Spices: Health Benefits and Uses

One of the biggest challenges I have faced when cooking is knowing how to properly spice dishes. Growing up I loved helping my dad cook; most of what I learned about how to cook came from him. However, my dad mostly spiced dishes by himself and I always thought it seemed like a magical process where food went from bland to fantastic. When I had to begin cooking all my meals for myself I noticed that my food consistently was flavorless, but I didn’t really know what to use to make it full-flavored. I did some research on what spices would be good in vegetarian dishes and also have some great health benefits. Here’s what I found!


1. Cinnamon is  my absolute favorite spice. I love using it in breakfast dishes like yogurt, oatmeal, and smoothies. In addition to these things, cinnamon is good when used in baking, with fruits, in curries, and Cajun spice blends (8). Cinnamon is an anti-oxidant rich spice which helps reduce blood sugar (1). In addition, 1 teaspoon has 3% of the daily value* of calcium and 1% the daily value of iron (6).


2. I’ve heard many great things about turmeric and can’t wait to begin using it my cooking. Turmeric is especially good used in curries and stir fries (8). It can help lower levels of inflammation and can help stop blood clots (2). 1 teaspoon of turmeric also has 2% daily value of dietary fiber, 1% daily value of vitamin C, and 5% daily value of iron (6).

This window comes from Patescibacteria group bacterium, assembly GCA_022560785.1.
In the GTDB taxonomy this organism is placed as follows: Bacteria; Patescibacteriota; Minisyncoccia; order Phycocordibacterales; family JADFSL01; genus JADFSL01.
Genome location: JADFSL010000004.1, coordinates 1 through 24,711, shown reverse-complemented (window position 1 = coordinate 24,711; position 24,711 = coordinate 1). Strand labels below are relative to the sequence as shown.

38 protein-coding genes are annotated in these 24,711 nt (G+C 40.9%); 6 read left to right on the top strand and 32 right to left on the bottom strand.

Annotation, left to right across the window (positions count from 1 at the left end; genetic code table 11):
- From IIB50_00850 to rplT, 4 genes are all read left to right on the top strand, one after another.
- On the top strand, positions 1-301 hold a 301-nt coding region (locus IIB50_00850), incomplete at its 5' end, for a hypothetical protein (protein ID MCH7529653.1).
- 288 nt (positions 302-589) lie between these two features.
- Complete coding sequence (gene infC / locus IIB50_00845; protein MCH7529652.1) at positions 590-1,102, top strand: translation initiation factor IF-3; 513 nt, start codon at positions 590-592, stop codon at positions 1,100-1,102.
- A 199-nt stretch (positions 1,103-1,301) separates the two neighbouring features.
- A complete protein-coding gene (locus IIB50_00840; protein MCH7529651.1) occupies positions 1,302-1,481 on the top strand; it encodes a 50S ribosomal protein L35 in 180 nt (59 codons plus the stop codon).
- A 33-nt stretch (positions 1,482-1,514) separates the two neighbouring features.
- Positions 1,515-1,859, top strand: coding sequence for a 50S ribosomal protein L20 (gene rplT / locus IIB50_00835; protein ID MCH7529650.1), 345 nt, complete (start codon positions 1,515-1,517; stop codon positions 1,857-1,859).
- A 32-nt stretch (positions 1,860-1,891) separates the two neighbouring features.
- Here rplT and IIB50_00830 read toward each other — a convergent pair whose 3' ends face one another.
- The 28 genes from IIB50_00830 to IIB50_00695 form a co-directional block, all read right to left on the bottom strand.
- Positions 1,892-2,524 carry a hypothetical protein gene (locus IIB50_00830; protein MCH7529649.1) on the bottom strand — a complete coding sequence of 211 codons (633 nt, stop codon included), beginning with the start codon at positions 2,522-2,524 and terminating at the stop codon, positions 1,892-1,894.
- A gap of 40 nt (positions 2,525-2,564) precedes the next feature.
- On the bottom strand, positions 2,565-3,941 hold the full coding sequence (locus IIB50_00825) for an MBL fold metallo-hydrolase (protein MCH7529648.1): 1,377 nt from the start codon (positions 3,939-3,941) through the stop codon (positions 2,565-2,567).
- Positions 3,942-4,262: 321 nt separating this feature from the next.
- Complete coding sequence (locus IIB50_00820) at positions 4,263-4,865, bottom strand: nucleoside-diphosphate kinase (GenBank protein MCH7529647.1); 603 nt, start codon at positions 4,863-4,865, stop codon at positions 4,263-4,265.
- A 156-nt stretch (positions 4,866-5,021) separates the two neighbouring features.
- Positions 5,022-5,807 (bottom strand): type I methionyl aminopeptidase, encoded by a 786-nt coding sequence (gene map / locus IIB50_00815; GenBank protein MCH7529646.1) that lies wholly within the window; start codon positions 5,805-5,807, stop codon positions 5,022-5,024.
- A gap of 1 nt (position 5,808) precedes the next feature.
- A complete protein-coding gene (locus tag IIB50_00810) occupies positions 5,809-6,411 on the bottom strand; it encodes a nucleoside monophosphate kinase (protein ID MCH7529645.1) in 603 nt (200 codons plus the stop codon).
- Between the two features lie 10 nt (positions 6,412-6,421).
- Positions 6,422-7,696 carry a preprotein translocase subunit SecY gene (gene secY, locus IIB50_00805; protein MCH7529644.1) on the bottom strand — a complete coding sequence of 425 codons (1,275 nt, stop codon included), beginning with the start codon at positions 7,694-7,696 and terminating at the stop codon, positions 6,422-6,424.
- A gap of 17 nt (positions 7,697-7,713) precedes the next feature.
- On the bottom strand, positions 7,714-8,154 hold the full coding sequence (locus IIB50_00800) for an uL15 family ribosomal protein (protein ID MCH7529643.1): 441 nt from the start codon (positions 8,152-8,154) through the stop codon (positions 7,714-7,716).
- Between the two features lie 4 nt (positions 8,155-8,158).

3. Ginger is another spice that I absolutely love, but I never knew how to use it. My experience with ginger is mainly through ginger tea and candies. Ginger is perfect for cakes, curries, stir-fry, and barbecue seasoning (8). It is extremely helpful in preventing and treating various kinds of nausea (3) and has anti-inflammatory properties (4). In addition, 1 teaspoon of ginger has 2% daily value of vitamin E and 1% daily value of iron (6).


4. Basil is a very common spice with many great health benefits. Basil is especially good when used in dishes with a tomato base, in various herb blends, mixed with vegetable dishes, and sprinkled on salads (8). It can help reduce inflammation and also swelling (5). 2 tablespoons of basil has 6% daily value of vitamin A, 27% daily value of vitamin K, and 2% daily value of vitamin C (6).


5. Oregano is another very commonly used spice, especially in Italian dishes. Oregano is good with pizza, pastas, and herb blends (8). Oregano is also an anti-oxidant rich spice (7). Finally, 1 teaspoon of oregano has 8% daily value of vitamin K, 2% daily value of calcium, and 2% daily value of iron (6).

I hope this helps to make your dishes more flavorful and nutritious! What are your favorite spices?

*Daily Values are based on a 2000 calorie diet


1. TIME Health

2. University of Maryland

3. University of Maryland 2

4. University of Utah

5. Medical News Today

6. Nutrition Data

7. Men’s Health Nutrition Guide

8. The Spice and Herb Bible


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